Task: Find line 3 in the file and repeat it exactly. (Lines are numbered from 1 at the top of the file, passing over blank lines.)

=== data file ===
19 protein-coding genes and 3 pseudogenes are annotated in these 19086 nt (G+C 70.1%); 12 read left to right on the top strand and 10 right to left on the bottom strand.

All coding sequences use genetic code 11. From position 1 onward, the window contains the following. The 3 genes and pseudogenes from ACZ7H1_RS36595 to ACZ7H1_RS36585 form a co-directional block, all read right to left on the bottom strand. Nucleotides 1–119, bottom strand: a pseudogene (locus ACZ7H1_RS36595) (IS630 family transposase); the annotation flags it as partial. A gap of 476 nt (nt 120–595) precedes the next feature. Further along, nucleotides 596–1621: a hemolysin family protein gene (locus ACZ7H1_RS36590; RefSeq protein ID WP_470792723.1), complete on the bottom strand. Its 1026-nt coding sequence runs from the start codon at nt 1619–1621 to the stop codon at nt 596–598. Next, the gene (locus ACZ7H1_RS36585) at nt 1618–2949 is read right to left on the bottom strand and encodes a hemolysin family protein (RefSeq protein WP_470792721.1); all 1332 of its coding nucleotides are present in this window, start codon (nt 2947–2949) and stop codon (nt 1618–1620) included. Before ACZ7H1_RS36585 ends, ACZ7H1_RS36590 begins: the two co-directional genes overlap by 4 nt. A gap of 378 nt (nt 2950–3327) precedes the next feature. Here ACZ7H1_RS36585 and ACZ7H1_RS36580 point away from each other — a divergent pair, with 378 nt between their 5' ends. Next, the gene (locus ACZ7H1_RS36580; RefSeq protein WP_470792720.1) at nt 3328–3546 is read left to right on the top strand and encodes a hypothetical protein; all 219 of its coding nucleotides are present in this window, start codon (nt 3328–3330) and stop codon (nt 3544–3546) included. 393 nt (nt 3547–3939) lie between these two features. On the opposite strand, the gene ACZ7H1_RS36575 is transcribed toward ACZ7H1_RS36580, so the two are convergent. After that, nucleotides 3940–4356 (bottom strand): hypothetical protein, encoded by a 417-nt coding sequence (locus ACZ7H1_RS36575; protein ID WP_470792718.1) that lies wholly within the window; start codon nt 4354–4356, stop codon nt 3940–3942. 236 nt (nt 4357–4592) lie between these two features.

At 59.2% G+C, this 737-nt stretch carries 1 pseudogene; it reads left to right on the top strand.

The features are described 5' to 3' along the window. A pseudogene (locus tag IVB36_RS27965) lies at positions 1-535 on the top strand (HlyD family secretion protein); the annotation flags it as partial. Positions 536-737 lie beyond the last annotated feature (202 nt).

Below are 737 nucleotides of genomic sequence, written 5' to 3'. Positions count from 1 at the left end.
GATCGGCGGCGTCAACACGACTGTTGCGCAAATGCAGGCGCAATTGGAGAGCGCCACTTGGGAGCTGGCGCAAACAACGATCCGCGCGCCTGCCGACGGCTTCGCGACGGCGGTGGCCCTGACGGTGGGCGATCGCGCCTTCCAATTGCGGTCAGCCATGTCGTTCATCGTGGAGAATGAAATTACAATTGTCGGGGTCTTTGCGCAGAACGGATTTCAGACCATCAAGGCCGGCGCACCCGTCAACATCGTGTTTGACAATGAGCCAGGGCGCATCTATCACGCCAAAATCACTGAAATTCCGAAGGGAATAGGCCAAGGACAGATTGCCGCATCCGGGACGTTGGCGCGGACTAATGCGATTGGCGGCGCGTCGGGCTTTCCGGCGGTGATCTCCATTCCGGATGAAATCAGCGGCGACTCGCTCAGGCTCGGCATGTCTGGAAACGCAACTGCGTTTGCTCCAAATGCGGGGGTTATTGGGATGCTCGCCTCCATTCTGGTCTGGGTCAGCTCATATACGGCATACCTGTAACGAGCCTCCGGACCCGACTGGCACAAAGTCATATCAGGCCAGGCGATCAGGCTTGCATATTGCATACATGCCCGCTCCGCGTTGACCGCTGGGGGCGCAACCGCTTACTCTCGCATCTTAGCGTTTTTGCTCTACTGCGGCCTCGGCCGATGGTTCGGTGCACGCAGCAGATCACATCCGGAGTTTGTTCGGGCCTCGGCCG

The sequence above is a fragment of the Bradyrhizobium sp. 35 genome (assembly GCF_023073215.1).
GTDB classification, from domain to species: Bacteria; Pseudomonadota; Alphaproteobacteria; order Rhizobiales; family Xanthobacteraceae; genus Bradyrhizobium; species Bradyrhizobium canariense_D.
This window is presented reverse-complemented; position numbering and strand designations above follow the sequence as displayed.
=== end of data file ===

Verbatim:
At 59.2% G+C, this 737-nt stretch carries 1 pseudogene; it reads left to right on the top strand.